As weather worsened on Kebler Pass, with hail and lightning strikes being reported within 100 feet of the route, the decision was made by race officials to temporarily neutralize the race for the safety of the riders. At 9k to go, the race was stopped and restarted, reinstating the 45-second gap Carpenter had on the chase. The decision was made by race commissaires, whose main priority is the riders’ safety, based on the situation and the available information at the time.
"We had a plan to make it hard up Kebler Pass and the boys did an amazing job," BMC Racing Team's van Garderen said. "I think everyone was on the limit, lots of guys were dropped. There was big confusion with us stopping on the wet, freezing-cold, rainy downhill after we had done all the dirt. But once we re-started, we still got into our mindset that we were out to make something happen on this stage and I think it was mission accomplished."
According to van Garderen, there was briefly talk among riders of keeping the race neutral the rest of the way. "But for me, it did not make sense because there was a guy in the breakaway and if we stop, he is going to take ten minutes and run away with the race," the defending champion explained. "Second, we were riding all day and that would not have been fair to the guys who had spent so much energy to just say this energy was spent for nothing."
With the race back underway, Carpenter worked hard to maintain his gap over the field and took max points at the Lexus Sprint Line in Crested Butte. Crossing the line second would be yesterday’s most aggressive rider Danny Summerhill (USA) of UnitedHealthcare Pro Cycling Team and then Schär.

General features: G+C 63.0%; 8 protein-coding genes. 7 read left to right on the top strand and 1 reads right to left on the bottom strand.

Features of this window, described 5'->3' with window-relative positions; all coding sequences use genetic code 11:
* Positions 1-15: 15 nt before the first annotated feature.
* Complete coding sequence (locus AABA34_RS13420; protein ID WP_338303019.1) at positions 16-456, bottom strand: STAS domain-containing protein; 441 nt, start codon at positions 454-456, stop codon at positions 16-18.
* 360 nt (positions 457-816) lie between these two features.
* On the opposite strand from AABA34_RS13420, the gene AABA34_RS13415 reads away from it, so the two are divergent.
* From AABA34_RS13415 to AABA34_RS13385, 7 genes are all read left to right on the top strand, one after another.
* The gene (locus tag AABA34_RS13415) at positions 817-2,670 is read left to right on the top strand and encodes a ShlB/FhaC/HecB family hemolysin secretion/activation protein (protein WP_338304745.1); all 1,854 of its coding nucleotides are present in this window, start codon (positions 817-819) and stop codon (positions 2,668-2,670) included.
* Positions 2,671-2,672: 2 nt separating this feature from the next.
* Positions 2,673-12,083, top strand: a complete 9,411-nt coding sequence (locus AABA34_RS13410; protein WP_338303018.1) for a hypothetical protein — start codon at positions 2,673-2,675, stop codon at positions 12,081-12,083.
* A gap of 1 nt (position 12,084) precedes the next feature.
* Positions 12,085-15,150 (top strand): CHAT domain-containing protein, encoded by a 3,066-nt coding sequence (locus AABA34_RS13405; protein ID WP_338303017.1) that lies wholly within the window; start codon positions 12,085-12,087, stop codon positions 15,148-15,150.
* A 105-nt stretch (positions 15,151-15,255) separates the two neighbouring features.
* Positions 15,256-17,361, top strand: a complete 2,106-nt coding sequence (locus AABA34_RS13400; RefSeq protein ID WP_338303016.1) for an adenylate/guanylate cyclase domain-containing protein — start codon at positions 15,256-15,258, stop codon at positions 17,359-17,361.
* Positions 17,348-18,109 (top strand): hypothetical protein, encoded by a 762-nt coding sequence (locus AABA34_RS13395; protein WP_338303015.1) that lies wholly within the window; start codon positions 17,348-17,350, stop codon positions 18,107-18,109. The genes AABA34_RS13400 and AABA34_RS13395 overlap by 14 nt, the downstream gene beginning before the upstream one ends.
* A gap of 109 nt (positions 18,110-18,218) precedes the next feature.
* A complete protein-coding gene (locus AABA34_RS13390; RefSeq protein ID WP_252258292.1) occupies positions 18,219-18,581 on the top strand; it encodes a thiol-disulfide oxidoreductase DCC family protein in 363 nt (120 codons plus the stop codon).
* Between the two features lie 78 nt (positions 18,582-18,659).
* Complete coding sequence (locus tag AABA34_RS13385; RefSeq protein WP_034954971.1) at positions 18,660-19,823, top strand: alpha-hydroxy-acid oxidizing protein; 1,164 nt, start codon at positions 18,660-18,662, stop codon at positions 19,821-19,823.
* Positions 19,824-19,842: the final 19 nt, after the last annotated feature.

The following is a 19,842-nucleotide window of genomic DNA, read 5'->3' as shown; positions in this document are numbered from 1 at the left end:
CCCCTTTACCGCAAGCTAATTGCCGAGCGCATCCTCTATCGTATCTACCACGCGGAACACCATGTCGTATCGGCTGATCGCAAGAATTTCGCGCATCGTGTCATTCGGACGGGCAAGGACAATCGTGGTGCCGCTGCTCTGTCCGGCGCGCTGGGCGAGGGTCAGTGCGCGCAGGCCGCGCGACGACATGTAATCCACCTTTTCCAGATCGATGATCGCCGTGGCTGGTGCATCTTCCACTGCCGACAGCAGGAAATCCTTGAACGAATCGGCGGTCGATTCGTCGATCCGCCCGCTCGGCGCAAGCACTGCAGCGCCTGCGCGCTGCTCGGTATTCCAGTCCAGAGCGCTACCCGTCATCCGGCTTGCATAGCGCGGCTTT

With one kilometer to go and the steep climb up to the finish in Mt. Crested Butte ahead of him, Carpenter gave it his all up the final KOM of the day. With yesterday’s second place finisher Howes and defending Pro Challenge champion Tejay van Garderen (USA) of BMC Racing Team coming up quickly behind him, Carpenter was able to hold on to take the stage win. Wet, but enthusiastic fans lined the road to see his victory and to cheer Howes and van Garderen in to second and third place, respectively.
“I attacked my breakaway companions about 10K away from the climb,” said Carpenter. “I couldn’t see anyone. The last time check I saw was 30 seconds to the peloton. I had it in my head that if I could get over the top of Kebler Pass with enough time, I could end up getting to Crested Butte with 30-40 seconds. This win is huge for us and for me personally it’s massive – the best ride I’ve had in my short career so far.”
For the jerseys, Howes takes the Smashburger Leader Jersey. While Reijnen holds onto the Lexus Sprint Jersey and Jacques-Maynes keeps the Sierra Nevada King of the Mountains Jersey. The Colorado State University Best Young Rider Jersey also remains unchanged with Clement Chevrier (FRA) of Bissell Development Team. Today’s FirstBank Most Aggressive Rider Jersey was awarded to Carpenter for his impressive ride. And the Colorado National Guard Best Colorado Rider Jersey went to Howes.
Wednesday's stage 3 of the 2014 USA Pro Cycling Challenge will send the riders on a 166 kilometer (103.2 mi) trip from Gunnison to Monarch Mountain.